Friday, December 31, 2010

Cattleya percivaliana marmoreada

Cattleya percivaliana marmoreadaThis variety of Cattleya percivaliana is a beautiful and rare color form which features unusual tessellations throughout petals and sepals. It is known locally in Venezuela as variety Remolacha, due to the petal coloring resembling that of a cut open beet. Cattleya percivaliana marmoreada - Plant photo by Richard LindbergThe backside of both petals and sepals are of a very dark red solid beet color.

Cattleya percivaliana grows in Venezuela and Colombia in the mountains above 4000 feet near rivers. It is a large sized lithophytic plant out in the full sun. It is fragrant and blooms in the fall.

I got the plant from Steve Christoffersen last April. I left the plant in the clay pot and sphagnum that Steve grew it in. He seems to water in a way that feels like under-watering but obviously the plants like.

Monday, December 27, 2010

Dendrobium lichenastrum

Dendrobium lichenastrum - Flower photo by Richard LindbergDendrobium lichenastrum seems to really like conditions in the Napa greenhouse. It has grown steadily and has been in bloom almost the whole time I have had it. The flowers are only 1/4 inches across and the pseudobulbs are about the same.

Dendrobium lichenastrum - Plant photo by Richard LindbergDendrobium lichenastrum grows in north-eastern Australia at all elevations. It is fragrant and blooms in the fall. It is very small and forms a mat.

I got the plant at the SCOS BBQ over a year ago. Last spring I reduced the plant in size by taking small divisions and mounting them on cork. Since they were so small and I wasn't sure they would grow I didn't add them to the catalog. Now that I see them doing well I will.

Sunday, December 26, 2010

Orchid cactus

Orchid cactus

We had Christmas at our house this year. It went very well, a good time was had by all. As a host gift, one of the guests brought me an orchid cactus. Close enough for an orchid collector, right?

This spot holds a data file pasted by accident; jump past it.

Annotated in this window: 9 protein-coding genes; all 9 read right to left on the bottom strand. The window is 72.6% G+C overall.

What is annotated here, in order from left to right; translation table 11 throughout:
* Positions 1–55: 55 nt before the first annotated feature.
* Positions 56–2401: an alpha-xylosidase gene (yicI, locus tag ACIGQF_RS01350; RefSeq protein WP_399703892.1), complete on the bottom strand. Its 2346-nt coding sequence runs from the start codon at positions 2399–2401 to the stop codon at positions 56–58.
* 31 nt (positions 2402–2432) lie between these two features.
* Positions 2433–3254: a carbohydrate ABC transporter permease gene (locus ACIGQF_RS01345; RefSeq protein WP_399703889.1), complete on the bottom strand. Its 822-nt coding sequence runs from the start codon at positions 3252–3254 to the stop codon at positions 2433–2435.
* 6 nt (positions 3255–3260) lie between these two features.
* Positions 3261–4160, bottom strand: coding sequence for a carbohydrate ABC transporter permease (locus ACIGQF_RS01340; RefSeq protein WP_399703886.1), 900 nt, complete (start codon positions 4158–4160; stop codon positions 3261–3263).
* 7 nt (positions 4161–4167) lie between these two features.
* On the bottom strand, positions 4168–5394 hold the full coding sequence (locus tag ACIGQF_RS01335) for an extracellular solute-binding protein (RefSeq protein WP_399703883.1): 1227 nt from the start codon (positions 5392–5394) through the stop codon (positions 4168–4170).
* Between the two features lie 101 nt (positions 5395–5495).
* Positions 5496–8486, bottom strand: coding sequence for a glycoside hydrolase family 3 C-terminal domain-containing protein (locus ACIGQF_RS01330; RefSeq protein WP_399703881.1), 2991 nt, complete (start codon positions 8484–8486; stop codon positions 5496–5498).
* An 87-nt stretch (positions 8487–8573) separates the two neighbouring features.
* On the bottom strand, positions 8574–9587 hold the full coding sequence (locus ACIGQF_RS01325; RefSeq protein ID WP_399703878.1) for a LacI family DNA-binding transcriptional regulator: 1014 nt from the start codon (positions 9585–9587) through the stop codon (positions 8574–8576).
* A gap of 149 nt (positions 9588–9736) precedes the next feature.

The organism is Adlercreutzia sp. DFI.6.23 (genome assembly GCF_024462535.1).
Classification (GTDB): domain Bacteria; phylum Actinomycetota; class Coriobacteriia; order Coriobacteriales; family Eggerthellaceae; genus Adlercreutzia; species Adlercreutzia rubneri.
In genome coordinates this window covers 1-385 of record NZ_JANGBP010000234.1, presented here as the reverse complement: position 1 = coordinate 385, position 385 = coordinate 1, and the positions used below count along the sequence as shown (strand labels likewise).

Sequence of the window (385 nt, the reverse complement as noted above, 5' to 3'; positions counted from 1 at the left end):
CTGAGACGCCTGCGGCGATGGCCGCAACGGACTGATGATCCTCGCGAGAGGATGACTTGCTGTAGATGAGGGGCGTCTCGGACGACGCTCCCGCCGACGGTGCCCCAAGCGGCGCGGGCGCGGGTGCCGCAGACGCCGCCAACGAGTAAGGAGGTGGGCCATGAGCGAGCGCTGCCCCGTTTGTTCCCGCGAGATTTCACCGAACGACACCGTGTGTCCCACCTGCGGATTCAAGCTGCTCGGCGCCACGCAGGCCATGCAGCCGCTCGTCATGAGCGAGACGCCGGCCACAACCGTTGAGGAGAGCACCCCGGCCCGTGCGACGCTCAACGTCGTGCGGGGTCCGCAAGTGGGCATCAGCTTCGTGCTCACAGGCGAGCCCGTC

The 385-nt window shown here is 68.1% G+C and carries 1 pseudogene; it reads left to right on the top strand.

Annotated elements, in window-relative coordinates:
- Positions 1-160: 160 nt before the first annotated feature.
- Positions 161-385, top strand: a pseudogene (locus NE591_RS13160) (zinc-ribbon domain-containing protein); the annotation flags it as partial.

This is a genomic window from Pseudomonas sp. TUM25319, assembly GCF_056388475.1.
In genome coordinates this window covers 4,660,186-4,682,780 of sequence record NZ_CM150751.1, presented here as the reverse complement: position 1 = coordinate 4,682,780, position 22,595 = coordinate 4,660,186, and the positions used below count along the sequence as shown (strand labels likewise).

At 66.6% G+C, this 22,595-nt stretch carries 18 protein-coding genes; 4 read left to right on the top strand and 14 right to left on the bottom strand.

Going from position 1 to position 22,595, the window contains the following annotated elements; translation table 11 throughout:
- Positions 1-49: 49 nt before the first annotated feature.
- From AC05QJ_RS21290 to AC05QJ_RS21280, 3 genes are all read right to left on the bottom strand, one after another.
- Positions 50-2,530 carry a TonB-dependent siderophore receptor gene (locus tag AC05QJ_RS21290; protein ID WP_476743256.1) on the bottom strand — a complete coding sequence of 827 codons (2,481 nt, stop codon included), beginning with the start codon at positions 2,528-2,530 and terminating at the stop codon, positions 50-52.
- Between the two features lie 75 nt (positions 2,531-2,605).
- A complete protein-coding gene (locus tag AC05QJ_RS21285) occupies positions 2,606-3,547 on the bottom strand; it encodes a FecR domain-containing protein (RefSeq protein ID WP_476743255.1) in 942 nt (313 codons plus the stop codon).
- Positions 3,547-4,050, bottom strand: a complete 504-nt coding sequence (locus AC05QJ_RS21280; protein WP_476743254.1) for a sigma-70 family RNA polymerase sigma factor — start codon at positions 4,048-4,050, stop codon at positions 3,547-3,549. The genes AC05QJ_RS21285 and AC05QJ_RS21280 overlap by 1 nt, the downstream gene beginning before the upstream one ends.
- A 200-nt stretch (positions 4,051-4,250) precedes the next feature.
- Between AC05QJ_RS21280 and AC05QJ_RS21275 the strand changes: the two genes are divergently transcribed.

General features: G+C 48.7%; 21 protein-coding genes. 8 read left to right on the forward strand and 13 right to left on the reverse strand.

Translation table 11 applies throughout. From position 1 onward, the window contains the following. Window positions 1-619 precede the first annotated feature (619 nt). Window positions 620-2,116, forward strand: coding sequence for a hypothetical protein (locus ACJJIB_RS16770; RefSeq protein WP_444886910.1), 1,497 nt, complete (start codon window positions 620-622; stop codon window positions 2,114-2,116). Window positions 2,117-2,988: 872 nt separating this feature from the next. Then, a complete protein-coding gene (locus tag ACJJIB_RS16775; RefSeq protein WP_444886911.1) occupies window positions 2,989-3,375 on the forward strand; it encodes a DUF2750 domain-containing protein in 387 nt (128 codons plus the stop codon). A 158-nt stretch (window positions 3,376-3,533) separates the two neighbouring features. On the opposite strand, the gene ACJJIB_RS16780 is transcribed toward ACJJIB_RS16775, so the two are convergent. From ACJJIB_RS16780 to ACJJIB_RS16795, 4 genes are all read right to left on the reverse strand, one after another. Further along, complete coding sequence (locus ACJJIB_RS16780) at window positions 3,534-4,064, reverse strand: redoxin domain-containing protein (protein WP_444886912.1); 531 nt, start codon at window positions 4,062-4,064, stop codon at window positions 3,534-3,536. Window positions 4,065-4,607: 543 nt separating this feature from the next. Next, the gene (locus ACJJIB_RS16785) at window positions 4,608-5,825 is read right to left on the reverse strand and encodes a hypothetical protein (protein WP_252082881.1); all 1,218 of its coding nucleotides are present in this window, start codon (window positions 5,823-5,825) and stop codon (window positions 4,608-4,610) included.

Orchid cactusThe gifter and I took a moment to look at some pictures and the photo on the right is similar to the flowers my plant will have in a couple of years. Looks very pretty, and since this is a cutting from her plant, fits in the backbulb theme.

A quick read of the care guide I found makes if seem as if it could be grown much like a Paph. Since it hangs, I am going to re-pot into a teak basket and a small bark based medium and grow it in Sonoma. I will try to keep it alive and growing for sure. I don't want to have to explain why this is not alive next year.

As for Christmas dinner, I cooked my world famous baby back ribs. A bit unconventional for Christmas but always very well received any time I make them. I have been asked for the recipe many times. When I made them this time, I took pictures and plan a web page so that this recipe can join the hundreds of other baby back recipes on the interweb.

My baby back ribs, world famous in Napa

Saturday, December 25, 2010

Cattleya dowiana aurea

I hope Christmas finds you well and your orchids bug-free.

Cattleya dowiana aurea

This year I got myself 10 Cattleya dowiana aurea seedlings. When it comes to gift giving my wife is generous and thoughtful. Her gift this year was very nice but not orchid related. She leaves me to do that for myself and it works out better all around.